|Publication number||US5178137 A|
|Application number||US 07/507,212|
|Publication date||Jan 12, 1993|
|Filing date||Apr 9, 1990|
|Priority date||Mar 16, 1990|
|Publication number||07507212, 507212, US 5178137 A, US 5178137A, US-A-5178137, US5178137 A, US5178137A|
|Inventors||Dan Goor, Tammy C. Luttrell|
|Original Assignee||Motus, Inc.|
|Export Citation||BiBTeX, EndNote, RefMan|
|Patent Citations (8), Referenced by (34), Classifications (18), Legal Events (7)|
|External Links: USPTO, USPTO Assignment, Espacenet|
This is a continuation-in-part of application Ser. No. 495,044, filed Mar. 16, 1990, still pending.
A loss of joint flexibility is experienced by individuals recovering from neuromuscular diseases, traumatic injuries such as bone fractures, tendon and ligament tears, joint replacements and burns. In order to regain joint flexibility, it is necessary to flex or extend the joint in a repeated, controlled and quantifiable manner. It is also sometimes necessary to apply a relatively small force of a long duration or repeatedly.
Devices have been developed for either flexing or extending joints. Examples of these devices are in U.S. Pat. Nos. 4,508,111, 4,397,308, 4,485,808 and 4,538,600, all by Hepburn. These devices generally comprise upper and lower struts which attach to the limbs of the desired joint using an appropriate attachment means such as velcro or strapping. The upper and lower struts are pivotally attached to one another at the ends adjacent the joint. The pivotal attachment includes a cylindrical housing with a cam, wherein one of the struts is attached to the cam and the other bears on the cam surface through a bearing spring. Flexing or extending the joint causes a corresponding approximation or alignment of the struts relative to one another and a compression or expansion of the spring. The use of the spring allows a somewhat quantifiable and adjustable constant force to be applied to urge the flexing or extending of the joint.
The devices described in the patents named above are a great advance in that they apply a flexing or extending force on the joint rather than simply immobilizing the joint, but they have several drawbacks. One is that they do not provide for cycled flexing and extending. Recently, it has been found that cycled motion is more therapeutic than static force for treating total joint replacements and in many other therapies. Another drawback is that they pivot at a single fixed axis and move through a single plane. In contrast, the normal motion of most body joints includes pivoting at an axis that slides in relation to the joint to produce a "component motion" and that moves through at least three planes in a "triplanar motion." For example, the human knee joint does not pivot at a single axis. Instead, it pivots at an axis that slides down the kneecap, so that the lower leg actually moves away from the upper leg as the knee bends. A similar situation exists in the elbow, ankle and many other joints. The failure to accommodate this movement causes a binding of the pivot mechanism of the device and destructive pressure on the internal body joint-bearing surfaces. Accommodating this movement is particularly difficult because, not only is it complex, it also varies greatly from patient to patient.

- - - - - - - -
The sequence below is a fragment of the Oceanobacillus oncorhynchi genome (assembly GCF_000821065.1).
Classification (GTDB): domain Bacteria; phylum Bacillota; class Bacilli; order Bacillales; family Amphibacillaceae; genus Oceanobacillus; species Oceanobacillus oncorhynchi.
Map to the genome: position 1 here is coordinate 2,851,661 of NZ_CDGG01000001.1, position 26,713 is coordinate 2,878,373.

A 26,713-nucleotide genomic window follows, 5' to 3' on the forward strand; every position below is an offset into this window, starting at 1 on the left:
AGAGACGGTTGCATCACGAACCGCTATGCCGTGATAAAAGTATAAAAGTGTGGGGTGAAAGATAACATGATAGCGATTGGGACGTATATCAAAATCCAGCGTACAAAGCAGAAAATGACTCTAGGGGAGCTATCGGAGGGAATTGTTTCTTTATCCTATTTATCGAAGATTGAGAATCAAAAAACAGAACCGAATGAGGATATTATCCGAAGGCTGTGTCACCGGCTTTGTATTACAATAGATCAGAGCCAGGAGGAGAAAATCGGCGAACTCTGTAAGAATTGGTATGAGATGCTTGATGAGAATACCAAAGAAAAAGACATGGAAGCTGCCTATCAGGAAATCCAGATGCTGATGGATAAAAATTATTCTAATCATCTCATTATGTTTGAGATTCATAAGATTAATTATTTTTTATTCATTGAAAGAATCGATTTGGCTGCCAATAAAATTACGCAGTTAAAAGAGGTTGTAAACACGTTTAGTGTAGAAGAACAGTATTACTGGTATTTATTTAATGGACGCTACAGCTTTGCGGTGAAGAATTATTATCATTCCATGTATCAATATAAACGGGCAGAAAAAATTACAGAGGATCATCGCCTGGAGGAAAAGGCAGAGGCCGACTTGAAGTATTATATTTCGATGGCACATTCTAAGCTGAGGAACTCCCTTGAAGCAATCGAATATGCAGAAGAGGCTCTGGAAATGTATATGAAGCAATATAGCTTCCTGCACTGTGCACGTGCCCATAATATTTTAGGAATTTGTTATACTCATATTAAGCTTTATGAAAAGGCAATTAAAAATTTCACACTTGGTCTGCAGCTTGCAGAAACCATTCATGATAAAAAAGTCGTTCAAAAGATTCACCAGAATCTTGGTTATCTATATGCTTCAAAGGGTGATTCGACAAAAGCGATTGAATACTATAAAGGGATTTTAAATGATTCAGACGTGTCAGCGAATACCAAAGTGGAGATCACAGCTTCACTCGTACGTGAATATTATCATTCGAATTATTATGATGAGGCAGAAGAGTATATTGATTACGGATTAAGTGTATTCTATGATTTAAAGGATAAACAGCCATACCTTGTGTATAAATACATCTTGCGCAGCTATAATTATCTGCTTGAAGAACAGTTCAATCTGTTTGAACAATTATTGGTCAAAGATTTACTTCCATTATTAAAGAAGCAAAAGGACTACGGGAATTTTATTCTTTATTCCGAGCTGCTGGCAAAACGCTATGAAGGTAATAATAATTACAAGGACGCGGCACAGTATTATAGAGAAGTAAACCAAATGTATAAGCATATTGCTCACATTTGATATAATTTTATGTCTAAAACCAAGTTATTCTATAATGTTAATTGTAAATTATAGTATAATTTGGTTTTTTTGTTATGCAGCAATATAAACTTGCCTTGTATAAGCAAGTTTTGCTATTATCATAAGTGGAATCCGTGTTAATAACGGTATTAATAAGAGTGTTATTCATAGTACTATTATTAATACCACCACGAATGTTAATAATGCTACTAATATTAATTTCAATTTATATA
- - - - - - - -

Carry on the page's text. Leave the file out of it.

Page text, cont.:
Other devices exist which do accommodate component motion to allow normal joint response, but these devices are merely braces to limit the range of joint motion. An example of such a device is in U.S. Pat. No. 4,489,718 by Martin. This device may support the knee joint effectively and allow for limited knee motion, but it does not apply any flexing or extending force to rehabilitate the knee and increase flexibility.
The present invention is a dynamic splint which supports and manipulates a joint. The configuration is such that a manipulation of the joint can be accomplished in all the natural joint bending and pivot points by application of a single manipulation force at the joint extremities, without any movement between the assembly and the joint and without the need to adjust the configuration for different joint sizes.
In particular, the present invention can be used to support a finger or other body joint while allowing flexing and extending through the normal joint motion including component motion and triplanar motion. It may also apply a controlled and measured force to flex and extend the joint, and may do so in a predetermined cyclical manner. The force-applying mechanism is adjustable to apply a quantified force through a predetermined range of motion and at a predetermined cycle frequency. In this way, joint extension or flexing forces are applied in a single plane while allowing joint movement in all planes. This allows the dynamic splint to produce joint movement in the path of least resistance, rather than forcing joint movement along a predetermined artificial path that may be non-therapeutic or even harmful.